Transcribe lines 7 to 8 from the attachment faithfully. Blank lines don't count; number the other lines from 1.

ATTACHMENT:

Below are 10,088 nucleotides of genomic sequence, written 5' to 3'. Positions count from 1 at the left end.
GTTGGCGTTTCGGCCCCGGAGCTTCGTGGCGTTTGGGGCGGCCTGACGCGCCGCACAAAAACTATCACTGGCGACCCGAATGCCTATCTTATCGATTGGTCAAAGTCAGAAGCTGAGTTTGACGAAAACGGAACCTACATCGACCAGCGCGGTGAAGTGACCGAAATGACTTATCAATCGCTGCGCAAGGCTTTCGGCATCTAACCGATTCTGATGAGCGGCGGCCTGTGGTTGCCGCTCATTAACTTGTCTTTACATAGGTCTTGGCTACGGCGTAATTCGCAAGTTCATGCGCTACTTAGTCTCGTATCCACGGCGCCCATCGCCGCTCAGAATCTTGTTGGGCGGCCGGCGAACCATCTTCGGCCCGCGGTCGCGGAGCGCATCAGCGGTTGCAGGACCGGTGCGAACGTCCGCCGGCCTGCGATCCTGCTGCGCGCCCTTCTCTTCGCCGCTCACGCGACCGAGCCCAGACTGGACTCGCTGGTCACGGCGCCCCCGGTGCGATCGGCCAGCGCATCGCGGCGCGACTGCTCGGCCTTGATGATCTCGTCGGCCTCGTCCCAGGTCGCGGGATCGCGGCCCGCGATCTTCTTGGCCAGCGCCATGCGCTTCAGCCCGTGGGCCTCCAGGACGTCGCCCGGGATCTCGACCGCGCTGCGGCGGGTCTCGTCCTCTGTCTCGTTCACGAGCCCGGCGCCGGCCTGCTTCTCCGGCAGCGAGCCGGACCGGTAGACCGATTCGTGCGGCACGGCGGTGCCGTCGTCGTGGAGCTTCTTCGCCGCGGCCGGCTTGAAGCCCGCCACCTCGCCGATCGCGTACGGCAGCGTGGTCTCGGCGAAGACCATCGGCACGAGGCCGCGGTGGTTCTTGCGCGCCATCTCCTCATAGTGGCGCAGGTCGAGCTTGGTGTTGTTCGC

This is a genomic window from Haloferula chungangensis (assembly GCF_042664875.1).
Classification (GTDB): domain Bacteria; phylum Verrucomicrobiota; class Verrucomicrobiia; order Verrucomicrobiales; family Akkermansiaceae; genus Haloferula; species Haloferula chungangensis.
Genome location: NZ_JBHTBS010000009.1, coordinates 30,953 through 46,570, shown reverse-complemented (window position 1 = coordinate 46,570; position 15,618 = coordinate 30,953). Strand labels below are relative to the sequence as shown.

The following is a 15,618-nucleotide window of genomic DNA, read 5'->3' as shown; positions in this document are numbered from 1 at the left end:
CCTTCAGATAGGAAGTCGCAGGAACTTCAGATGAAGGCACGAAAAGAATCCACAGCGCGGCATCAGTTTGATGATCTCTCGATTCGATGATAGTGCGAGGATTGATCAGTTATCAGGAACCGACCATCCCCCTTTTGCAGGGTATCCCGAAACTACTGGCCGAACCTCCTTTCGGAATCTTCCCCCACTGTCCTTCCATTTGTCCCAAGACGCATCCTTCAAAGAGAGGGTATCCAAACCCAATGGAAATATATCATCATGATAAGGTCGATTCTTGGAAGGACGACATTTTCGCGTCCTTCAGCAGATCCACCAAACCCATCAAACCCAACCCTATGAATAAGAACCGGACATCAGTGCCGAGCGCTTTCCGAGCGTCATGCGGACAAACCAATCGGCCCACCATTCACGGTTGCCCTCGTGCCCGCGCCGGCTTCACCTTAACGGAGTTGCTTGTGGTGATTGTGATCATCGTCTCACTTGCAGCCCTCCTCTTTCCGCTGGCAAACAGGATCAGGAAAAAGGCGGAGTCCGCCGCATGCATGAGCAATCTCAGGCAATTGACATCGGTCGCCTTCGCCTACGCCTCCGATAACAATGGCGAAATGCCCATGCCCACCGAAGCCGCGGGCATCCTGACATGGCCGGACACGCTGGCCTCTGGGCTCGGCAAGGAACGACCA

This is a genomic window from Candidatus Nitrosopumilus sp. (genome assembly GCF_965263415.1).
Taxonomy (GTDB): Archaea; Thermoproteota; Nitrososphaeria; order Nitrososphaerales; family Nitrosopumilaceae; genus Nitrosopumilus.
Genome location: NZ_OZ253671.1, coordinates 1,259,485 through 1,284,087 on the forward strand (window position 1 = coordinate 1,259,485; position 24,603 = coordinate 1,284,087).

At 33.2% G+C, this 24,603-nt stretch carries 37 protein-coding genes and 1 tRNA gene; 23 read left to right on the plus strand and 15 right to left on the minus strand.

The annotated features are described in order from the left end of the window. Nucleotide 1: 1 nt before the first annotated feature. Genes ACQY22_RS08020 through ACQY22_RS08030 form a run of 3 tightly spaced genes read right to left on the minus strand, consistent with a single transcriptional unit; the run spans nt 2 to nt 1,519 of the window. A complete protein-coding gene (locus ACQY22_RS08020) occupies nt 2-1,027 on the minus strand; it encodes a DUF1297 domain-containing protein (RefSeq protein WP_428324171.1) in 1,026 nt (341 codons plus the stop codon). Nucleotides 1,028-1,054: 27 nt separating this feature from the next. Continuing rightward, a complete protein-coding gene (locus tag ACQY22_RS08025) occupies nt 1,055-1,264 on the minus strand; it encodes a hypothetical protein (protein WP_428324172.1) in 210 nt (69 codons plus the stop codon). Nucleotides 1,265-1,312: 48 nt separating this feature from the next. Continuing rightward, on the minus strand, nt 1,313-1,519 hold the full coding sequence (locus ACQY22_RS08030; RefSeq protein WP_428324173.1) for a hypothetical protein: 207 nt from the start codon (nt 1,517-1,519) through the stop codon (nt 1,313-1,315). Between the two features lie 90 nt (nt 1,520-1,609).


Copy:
CCTTCAGATAGGAAGTCGCAGGAACTTCAGATGAAGGCACGAAAAGAATCCACAGCGCGGCATCAGTTTGATGATCTCTCGATTCGATGATAGTGCGAGGATTGATCAGTTATCAGGAACCGACCATCCCCCTTTTGCAGGGTATCCCGAAACTACTGGCCGAACCTCCTTTCGGAATCTTCCCCCACTGTCCTTCCATTTGTCCCAAGACGCATCCTTCAAAGAGAGGGTATCCAAACCCAATGGAAATATATCATCATGATAAGGTCGATTCTTGGAAGGACGACATTTTCGCGTCCTTCAGCAGATCCACCAAACCCATCAAACCCAACCCTATGAATAAGAACCGGACATCAGTGCCGAGCGCTTTCCGAGCGTCATGCGGACAAACCAATCGGCCCACCATTCACGGTTGCCCTCGTGCCCGCGCCGGCTTCACCTTAACGGAGTTGCTTGTGGTGATTGTGATCATCGTCTCACTTGCAGCCCTCCTCTTTCCGCTGGCAAACAGGATCAGGAAAAAGGCGGAGTCCGCCGCATGCATGAGCAATCTCAGGCAATTGACATCGGTCGCCTTCGCCTACGCCTCCGATAACAATGGCGAAATGCCCATGCCCACCGAAGCCGCGGGCATCCTGACATGGCCGGACACGCTGGCCTCTGGGCTCGGCAAGGAACGACCA

This is a genomic window from Candidatus Nitrosopumilus sp. (genome assembly GCF_965263415.1).